Soviet diplomats are officially labeled friends of Laos and drive jeeps on country roads unescorted. Their American counterparts, normally confined to Vientiane, often wait days to arrange low-level appointments at the Foreign Ministry.

Perhaps 1,200 Soviet officials and dependents live in Laos. Staff plus spouses at the U.S. Embassy must not exceed 12, by orders of the Laotian government. One couple's Indian nursemaid has been counted against that quota.

Such are the constraints of life for the tiny American Embassy in Vientiane, the only place in Indochina where the U.S. flag flies and American diplomats drink to the health of revolutionary leaders at official receptions.

Once a huge U.S. mission directed B52 bombers and armies of hilltribe guerrillas against these same men. It distributed millions of dollars in economic aid.

The Americans who work just off Lane Xang Avenue in the chancery -- windowless as a wartime precaution -- are tolerated but hardly more by the pro-Vietnamese Pathet Lao, who swept aside a U.S.-supported government in 1975 with only a few shots fired.

The Americans chose not to leave. Charge d'affaires Leo Moser has the job of maintaining an American foothold while registering disapproal of Laos' alliance with Vietnam and the Soviet Union.

Aid is one point of difference. Washington is generally wary of giving anything that might be interpreted as war reparations or endorsement of the Pathet Lao. Moreover, U.S. legislation allows only humanitarian, not developmental, aid to Laos.

In the late 1970s, the United States did finance 11,000 tons of rice to cover food deficits caused by drought and flooding. It is also the source of some funds spent by U.N. development agencies. But Laos clearly feels that the destruction wrought by U.S. bombs warrants some direct aid.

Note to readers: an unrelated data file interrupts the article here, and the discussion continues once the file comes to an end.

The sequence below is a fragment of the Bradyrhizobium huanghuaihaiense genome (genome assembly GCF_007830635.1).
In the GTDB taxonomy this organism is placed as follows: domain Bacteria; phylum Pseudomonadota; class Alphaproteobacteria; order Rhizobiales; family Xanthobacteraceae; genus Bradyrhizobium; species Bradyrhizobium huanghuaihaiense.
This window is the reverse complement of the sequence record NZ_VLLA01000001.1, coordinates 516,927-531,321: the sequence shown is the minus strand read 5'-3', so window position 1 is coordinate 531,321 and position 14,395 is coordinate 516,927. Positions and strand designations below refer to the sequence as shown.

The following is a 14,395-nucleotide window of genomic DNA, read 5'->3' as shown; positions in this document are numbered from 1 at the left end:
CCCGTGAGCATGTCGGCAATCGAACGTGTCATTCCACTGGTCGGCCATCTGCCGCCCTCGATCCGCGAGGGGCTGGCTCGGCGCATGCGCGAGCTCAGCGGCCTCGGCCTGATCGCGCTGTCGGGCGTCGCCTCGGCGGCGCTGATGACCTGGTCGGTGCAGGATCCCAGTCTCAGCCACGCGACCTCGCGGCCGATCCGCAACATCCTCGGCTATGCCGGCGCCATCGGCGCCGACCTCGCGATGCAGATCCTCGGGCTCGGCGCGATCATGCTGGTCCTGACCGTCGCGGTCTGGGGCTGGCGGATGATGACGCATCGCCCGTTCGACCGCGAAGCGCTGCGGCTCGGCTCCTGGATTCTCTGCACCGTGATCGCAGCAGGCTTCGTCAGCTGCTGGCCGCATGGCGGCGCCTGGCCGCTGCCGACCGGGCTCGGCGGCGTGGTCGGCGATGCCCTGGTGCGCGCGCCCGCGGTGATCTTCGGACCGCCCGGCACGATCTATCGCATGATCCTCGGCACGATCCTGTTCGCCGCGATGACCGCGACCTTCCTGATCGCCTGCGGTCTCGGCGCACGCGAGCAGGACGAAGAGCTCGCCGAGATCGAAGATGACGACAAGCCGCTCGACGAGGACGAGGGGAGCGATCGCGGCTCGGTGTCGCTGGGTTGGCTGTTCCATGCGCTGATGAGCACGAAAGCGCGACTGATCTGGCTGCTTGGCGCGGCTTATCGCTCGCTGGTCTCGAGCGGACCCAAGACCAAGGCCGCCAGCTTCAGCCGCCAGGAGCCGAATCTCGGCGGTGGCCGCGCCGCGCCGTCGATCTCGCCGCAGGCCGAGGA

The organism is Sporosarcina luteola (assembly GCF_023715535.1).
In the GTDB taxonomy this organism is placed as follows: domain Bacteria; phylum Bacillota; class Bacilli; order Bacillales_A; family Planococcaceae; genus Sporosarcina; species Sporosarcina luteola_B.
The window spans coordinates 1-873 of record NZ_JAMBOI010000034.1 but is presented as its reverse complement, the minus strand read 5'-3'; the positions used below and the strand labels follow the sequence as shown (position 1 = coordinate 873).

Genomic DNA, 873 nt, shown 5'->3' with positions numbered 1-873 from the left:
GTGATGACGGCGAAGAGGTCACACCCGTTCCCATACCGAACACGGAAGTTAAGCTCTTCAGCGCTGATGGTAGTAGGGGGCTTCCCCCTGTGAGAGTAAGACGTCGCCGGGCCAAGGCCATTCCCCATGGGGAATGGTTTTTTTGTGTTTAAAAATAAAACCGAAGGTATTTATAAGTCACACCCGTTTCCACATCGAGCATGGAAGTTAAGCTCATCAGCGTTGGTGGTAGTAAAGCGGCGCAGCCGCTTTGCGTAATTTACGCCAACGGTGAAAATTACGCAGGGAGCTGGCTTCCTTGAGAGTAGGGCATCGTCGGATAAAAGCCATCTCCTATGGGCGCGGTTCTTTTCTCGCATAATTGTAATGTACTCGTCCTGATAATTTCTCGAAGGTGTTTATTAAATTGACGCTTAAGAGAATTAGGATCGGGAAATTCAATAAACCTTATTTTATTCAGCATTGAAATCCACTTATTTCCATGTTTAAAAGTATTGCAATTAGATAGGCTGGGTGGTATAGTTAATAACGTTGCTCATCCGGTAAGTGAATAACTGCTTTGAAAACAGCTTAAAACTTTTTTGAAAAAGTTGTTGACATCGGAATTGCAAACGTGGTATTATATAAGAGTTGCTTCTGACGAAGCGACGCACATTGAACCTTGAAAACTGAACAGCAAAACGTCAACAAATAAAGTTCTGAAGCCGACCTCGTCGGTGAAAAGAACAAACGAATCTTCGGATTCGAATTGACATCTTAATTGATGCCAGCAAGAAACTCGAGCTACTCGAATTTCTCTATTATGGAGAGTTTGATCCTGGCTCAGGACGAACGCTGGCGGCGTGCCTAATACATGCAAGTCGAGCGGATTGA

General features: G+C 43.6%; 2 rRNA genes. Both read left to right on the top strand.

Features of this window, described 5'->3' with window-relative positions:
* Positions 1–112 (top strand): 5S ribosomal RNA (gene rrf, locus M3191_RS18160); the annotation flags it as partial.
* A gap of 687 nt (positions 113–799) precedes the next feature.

Recently, a State Department doctor toured Vientiane's Mahasoth Hospital, built under the old aid program and now short of drugs, trained staff and parts for its equipment. "The Lao doctor who showed him around gave a lengthy plea for at least some American help," one Western diplomat recalled.

Any momentum toward a larger U.S. role in Laos has also been slowed by Laos' policies on some international issues sources said.Laos supported the Iranian militants' seizure of U.S. hostages and the Soviet invasion of Afghanistan.

U.S. claims that some embassy property was illegally expropriated in 1975 are another point of disagreement. Title documents to Silver City, a compound containing 17 small houses and some office buildings, are displayed periodically to the Laotians with little effect.

The embassy does not, however, contest loss of the large U.S. Agency for International Development compound, occupied by demonstrators and Pathet Lao troops in 1975. Fine print in AID agreements apparently allowed the government to end the projects at any time and size the AID offices.

Many of the Americans who worked in the antenna-bedecked compound were CIA officers and military technicians. The buildings are now the offices of Prime Minister Kaysone Phomvihan and other senior officials.

Despite deep differences, U.S. diplomats feel some quiet progress is being made. The two governments now cautiously exchange intelligence on narcotics trafficking. Laos also has helped help in the search for Americans listed as missing during the Indochina war and has returned some remains.